Ways to Avoid a Stranger Giving You a Contagious Disease

  • Date: 08-2018

You have probably seen the pictures of crowds in Japan where there are some of the people are wearing respirator masks. The reason is not what most of us would guess. Americans tend to wear the masks to protect themselves from getting sick from other people if they have immune issues.

In the Japanese culture. if you have a contagious illness you have a responsibility to wear the mask to protect the well people. Americans are usually not as careful to “keep illness to themselves.”

polluted air

That having been said, here are the public areas you may not have thought about that could be a source of you getting sick with suggestions to avoid the risk. 

Doors Handles on Swinging Doors The button to turn on the hand dryer or the lever to start the paper towel coming out.

The best solution for you is to use an elbow or shoulder to open or start these things when you can.

Keypads.  ATMs, Security Access Pads, elevator buttons, and other such places where hundreds of people touch, but are never cleaned can give you a contagious disease. A pencil of stylus are the best solutions to keeping your fingers from delivering the contamination to your body. If you do touch these things, do not touch you face until you have used a hand sanitizer.

Menus  Restaurant menus have 100 times more bacteria than a toilet seat, says Charles Gerba, PhD, a microbiologist with the University of Arizona, better known as Dr. Germ. They’re touched by tons, but only wiped down once a day, if that, and usually with a used rag. Instead of washing your hands before you sit down, scrub up after you order. And never lay your silverware on top of the menu.

Drink Garnish  Lemons limes, and other cut-up fruit used on the rims of glasses are not usually cleaned before cutting or handled with freshly washed hands. Many germs including E. coli have been found on these when tested. Order your drinks without the garnish to avoid this exposure. The little decoration is not worth the potentially severe stomach and intestinal issues.

Public Water Fountains. Did you ever notice the slime that is usually around the hole the water spouts from? If that doesn’t paint the picture, think how many people have turned that handle. Carry your own water bottle and avoid using these fountains.

Dirty Money The flu virus can live on a dollar bill for 17 days! But no one uses gloves or tissues to handle money. The answer is to wash your hands after you handle money. There is a very good reason that food workers put on plastic gloves to handle food after they touch money. We need to be just as vigilant and was our hands after handling money, especially when we are eating food we will touch such as a sandwich.

Shopping Carts Shopping cart handles can be downright gross. Turns out you’re picking up more than just a loaf of bread. That handle can be swarming with up to 11 million microorganisms, including ones from raw meat. And just think about all the dirty diapers on that seat — the same one you’re putting your produce on. A lot of grocery stores have antibacterial wipes handy, so use them.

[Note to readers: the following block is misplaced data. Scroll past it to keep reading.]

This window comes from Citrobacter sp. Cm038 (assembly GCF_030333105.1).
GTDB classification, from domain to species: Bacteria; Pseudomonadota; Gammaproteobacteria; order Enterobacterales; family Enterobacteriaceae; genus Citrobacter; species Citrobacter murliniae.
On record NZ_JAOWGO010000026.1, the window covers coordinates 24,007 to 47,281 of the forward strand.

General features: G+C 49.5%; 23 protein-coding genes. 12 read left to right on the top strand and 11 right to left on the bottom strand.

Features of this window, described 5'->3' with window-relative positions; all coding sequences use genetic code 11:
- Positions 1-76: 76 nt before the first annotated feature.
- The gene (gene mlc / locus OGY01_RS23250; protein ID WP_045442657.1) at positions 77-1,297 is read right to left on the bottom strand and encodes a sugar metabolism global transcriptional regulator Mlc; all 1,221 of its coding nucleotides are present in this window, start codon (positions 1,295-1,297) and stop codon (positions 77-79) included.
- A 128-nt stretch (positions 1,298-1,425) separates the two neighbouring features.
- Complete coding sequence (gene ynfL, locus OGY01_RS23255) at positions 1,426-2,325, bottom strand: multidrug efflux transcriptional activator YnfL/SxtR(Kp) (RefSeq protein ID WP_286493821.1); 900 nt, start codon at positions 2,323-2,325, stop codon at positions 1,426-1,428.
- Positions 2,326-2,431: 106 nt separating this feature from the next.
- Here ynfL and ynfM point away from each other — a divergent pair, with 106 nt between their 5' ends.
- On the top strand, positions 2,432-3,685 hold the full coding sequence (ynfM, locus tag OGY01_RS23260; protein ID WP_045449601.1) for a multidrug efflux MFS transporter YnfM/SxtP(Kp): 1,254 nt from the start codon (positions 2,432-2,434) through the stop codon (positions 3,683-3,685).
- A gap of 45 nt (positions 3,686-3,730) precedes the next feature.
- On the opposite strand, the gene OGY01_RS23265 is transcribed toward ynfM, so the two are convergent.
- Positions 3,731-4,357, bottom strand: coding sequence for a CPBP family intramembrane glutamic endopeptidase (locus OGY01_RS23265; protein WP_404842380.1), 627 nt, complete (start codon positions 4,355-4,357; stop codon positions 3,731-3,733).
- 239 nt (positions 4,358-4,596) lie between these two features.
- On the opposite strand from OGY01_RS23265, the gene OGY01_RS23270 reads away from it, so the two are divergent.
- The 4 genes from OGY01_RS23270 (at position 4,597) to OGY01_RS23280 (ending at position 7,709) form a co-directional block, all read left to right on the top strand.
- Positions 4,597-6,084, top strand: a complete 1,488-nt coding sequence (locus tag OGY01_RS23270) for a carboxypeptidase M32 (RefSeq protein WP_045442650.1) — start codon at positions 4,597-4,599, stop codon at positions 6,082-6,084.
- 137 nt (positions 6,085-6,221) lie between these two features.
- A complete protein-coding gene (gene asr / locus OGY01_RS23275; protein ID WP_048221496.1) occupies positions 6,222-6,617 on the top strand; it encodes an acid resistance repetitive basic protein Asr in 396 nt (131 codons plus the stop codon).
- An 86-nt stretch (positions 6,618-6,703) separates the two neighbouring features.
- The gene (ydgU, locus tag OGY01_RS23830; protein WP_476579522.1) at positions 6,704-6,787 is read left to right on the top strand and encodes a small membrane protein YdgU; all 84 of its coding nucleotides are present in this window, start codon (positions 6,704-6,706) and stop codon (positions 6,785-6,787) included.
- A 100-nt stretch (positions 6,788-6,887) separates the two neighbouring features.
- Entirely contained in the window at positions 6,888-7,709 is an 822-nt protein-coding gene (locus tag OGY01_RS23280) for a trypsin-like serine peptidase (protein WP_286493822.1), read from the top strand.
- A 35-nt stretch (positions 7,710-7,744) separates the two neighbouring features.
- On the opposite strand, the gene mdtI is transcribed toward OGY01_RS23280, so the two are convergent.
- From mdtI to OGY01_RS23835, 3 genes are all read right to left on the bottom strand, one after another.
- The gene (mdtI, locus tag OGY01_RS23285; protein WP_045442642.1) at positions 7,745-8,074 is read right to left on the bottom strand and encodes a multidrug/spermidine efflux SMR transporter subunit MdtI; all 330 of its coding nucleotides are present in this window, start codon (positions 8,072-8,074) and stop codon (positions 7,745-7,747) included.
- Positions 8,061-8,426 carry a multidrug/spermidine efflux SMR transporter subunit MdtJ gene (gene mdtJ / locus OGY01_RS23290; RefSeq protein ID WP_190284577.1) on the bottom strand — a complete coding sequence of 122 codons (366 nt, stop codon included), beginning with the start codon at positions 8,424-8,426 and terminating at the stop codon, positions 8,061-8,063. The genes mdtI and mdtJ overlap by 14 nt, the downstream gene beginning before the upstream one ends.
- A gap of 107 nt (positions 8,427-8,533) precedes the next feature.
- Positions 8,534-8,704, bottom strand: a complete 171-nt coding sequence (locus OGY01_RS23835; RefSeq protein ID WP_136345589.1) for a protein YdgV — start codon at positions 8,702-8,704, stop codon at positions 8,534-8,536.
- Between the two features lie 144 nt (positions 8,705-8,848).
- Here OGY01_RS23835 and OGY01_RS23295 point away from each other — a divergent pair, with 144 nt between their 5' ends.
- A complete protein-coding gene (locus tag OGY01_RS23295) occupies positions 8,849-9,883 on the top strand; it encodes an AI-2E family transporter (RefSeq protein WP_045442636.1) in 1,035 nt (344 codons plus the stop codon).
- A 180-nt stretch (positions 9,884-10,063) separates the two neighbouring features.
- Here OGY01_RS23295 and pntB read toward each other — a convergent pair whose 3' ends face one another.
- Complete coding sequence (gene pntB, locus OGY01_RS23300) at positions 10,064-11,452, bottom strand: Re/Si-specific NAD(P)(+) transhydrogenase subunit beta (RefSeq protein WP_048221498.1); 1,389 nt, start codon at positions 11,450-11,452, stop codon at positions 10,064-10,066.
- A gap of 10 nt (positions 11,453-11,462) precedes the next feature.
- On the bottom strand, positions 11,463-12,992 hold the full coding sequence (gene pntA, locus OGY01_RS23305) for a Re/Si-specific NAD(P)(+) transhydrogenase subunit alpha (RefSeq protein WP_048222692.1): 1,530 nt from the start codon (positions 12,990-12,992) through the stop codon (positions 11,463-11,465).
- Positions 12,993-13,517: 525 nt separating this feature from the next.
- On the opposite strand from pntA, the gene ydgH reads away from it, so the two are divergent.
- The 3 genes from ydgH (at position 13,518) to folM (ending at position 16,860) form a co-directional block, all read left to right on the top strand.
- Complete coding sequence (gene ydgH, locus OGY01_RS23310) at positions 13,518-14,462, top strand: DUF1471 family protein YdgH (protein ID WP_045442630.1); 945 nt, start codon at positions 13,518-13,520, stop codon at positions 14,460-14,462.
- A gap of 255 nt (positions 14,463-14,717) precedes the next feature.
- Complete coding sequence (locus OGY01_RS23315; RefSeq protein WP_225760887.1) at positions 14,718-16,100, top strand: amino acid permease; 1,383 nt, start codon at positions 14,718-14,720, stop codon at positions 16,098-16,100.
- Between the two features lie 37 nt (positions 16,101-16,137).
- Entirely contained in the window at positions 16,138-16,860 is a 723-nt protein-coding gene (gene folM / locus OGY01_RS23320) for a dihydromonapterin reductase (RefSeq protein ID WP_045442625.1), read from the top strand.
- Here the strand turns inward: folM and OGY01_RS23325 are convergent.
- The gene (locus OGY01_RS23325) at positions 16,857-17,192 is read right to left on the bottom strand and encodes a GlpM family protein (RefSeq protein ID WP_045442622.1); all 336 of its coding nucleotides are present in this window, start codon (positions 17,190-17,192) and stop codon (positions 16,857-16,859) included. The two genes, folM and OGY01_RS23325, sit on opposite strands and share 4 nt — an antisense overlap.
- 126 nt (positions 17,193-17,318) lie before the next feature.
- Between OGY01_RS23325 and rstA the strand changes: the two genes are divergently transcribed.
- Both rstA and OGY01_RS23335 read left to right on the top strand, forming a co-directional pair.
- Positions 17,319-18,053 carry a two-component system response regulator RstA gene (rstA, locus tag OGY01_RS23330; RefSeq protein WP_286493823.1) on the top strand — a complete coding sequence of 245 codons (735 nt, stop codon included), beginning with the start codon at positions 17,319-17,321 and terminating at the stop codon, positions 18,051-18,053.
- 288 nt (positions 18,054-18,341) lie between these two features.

Hotel and Cruise Ships Rooms You do not know who was the past person in your room or if they had a contagious illness. Door handles, remotes, the sides of the racks you open to pit your suitcase on, the desk, the light switch, the hair dryer…….and on and on. We purchase large wipes before a trip and take 10 minutes to wipe down the touch points in a hotel room.

Swimming Pools and Hot Tubs  A pubic pool can have pounds of poop floating around according to Michele Hlavsa, RN, chief of the CDC’s Healthy Swimming Program. Little kids can carry as much as 10 grams of leftover feces on their rear ends, she says. They don’t make a habit of washing off before jumping in, so all that poop just rinses off into the pool. It adds up, and chlorine doesn’t kill everything. The CDC found that more than half of pools test positive for E. coli, which can cause bloody diarrhea. Your best line of defense? Try not to swallow any water.

If that is not enough, consider the hot tub. They can have additional disease organisms such as Legionella. The action of the jets puts those little contagions into the air where you can inhale them and acquire them. There are also other viruses and bacteria that swim in the water and may not be killed because of a low level of chlorine or other disinfectant.

The bottom line is to be aware of the potential for disease exposure in public. Changing a few habits may keep you healthy. This is particularly important in times of high exposure risk such as flu season or on a cruise where Norovirus has broken out.